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Catch Virginia's Dog-Day Bass Now!

Catch Virginia's Dog-Day Bass Now!

If you work the same places with the same tactics in August as you did last spring, you won't catch very many bass. Consider these destinations and tips for more success bass fishing this month. (August 2007)

Glen Moorer of Marion with a nice Claytor Lake smallmouth. Hitting cooler lakes and rivers for smallmouths is one way to beat the heat this summer and still catch bass. In the summer, the best fishing on Claytor is typically at night.
Photo by Bruce Ingram.

August is a month when Virginia anglers need to become creative if they want to experience bass fishing success on the state's impoundments and rivers. The tried-and-true tactics of spring and early summer are now overused and progressively less effective. Let's look at some possible destinations, as well as lures and new bass-fishing patterns that will help us score there.


John Copeland, Virginia Department of Game and Inland Fisheries (VDGIF) biologist for Claytor, suggests that anglers head for the Blacksburg-area lake after sundown.

"I know that summertime night-fishing for bass is popular on Claytor Lake," Copeland told me. "With the busy nature of the lake recreationally during the summer, the anglers have figured out that night-fishing leads to success -- and fewer hassles. The night-fishing is significant enough that we do evening angler surveys during the summer months at Claytor Lake when we are running angler surveys there."

The 4,475-acre Pulaski County impoundment is one of the few in the state that host largemouths, smallmouths and spots, and the biologist relates that some 60 percent of the anglers that visit the lake target black bass. The smallmouth bass fishery is perhaps the most enticing one, as it has a reputation for producing citations (smallies measuring 20 or more inches and weighing 5 or more pounds).

The biologist recommended that anglers after nighttime bronzebacks concentrate on the middle and lower lake regions, specifically from the mouth of Peak Creek downlake. He further recommended the coves between Claytor Lake State Park and the dam.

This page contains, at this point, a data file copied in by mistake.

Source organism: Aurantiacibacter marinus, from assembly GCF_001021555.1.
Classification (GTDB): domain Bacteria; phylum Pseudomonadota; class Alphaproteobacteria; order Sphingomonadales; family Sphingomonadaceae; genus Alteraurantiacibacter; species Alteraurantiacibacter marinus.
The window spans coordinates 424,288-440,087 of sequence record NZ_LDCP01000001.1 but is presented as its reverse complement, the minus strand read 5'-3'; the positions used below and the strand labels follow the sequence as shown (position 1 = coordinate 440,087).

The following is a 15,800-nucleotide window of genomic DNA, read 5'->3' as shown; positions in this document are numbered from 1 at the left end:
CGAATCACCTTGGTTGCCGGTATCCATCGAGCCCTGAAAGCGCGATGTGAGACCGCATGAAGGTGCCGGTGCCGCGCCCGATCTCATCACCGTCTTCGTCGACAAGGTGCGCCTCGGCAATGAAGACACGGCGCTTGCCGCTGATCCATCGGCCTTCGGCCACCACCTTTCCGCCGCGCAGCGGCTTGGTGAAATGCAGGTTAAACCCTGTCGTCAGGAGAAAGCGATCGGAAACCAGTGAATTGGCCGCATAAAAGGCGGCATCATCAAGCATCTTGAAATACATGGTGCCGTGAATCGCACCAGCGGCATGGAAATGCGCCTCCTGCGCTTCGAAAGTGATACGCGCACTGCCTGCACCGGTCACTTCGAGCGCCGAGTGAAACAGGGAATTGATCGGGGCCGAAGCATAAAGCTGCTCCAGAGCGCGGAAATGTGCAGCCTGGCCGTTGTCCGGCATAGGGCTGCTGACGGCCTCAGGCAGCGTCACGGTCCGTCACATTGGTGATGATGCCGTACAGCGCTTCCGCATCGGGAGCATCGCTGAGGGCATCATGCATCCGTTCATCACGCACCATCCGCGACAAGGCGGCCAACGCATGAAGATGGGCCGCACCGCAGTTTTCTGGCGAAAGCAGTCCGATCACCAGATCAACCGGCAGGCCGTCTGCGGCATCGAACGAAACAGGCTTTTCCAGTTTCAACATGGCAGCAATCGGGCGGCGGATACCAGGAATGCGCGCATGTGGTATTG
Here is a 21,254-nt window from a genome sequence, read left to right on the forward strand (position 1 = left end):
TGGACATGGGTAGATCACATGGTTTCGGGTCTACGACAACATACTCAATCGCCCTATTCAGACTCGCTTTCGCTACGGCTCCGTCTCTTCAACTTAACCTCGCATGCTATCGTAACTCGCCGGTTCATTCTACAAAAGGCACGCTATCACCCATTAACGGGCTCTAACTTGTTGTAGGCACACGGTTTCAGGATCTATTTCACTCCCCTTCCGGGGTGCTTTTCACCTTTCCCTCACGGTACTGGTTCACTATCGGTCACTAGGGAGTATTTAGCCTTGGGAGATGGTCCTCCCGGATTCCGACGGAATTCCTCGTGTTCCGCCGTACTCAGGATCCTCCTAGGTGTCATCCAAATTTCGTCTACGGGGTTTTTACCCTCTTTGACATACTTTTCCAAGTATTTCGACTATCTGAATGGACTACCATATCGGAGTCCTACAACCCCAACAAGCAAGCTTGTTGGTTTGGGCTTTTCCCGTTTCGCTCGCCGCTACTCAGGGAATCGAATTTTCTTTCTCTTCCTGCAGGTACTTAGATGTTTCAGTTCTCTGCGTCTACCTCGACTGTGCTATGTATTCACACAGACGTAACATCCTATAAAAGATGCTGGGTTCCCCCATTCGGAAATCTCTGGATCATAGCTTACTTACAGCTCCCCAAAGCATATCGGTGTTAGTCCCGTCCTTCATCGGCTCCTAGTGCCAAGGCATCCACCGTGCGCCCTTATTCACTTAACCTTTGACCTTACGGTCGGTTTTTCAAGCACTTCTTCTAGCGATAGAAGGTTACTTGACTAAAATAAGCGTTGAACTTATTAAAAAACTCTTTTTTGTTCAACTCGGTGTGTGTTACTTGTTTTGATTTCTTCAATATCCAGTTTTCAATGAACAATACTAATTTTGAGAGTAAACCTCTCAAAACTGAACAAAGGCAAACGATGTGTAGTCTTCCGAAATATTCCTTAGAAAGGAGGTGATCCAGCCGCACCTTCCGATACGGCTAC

For largemouth bass, Copeland said that the Peak Creek arm is a major hotspot. Also good are some of the coves uplake from Peak Creek, as well coves near the state park.


Spotted bass are the least-targeted member of the black bass trio and rarely attain the 2-pound mark. They flourish in the upper lake region, especially above Peak Creek, the major tributary. For nighttime action, or action anytime, Copeland said that, based on studies, Claytor's smallmouths and spots most frequently consume crayfish, so lures imitating that prey item should be considered. Largemouths consume mostly minnows, shad and bluegills, so artificial choices should reflect that.

Copeland added that an excellent source of information is Mike Burchett who manages Rockhouse Marina, (540) 980-1488.


While some Virginia bass fisheries are on the decline come the dog days, the Tidal Potomac is often at its peak. The ebbs and flows of this waterway ensure that the action can be quite good. Guide Teddy Carr emphasized that various kinds of aquatic vegetation along the shoreline of the main river can really draw largemouths.

Anglers should concentrate on such grass as milfoil, coontail and hydrilla.

Buzzbaits and X-Calibur X3 jerkbaits worked parallel to this vegetation or (in the case of the buzzbaits) churned across the thick stuff can provoke some scintillating strikes.

Rock and wood cover will also produce. Chunk rock and rocky points constitute the former, while barges, docks and old wharves make up the latter. For both, the guide suggests Booyah spinnerbaits and Carolina-rigged 4-inch YUM Dingers in green pumpkin or Mardi Gras.

These same forms of cover also exist in many of the creeks that feed into the waterway. Among the possibilities are Broad Run, Chicamuxen, Mattawoman and Aquia creeks; also worth checking out are Arkendale Flats and Wades Bay.

For guided trips, contact Teddy Carr at (540) 854-4271 or e-mail him at


Guide Roger Jones of Richmond said that it is usually crucial for anglers visiting 48,900-acre Buggs Island during August to be on the water at daybreak.

"The early-morning period gives fishermen their best chance to catch quality bass now," he confirmed. "Boating pressure is not the problem because the lake is so huge and there are so many places to fish. The heat can be a real problem, though.

"Right at sunrise, I try to be in mid-lake tributaries, such as Butchers, Mill and Grassy creeks or the midlake area itself. Some of the deeper water on the lake is in this area and that seems to give bass a sanctuary they can go to during the afternoon."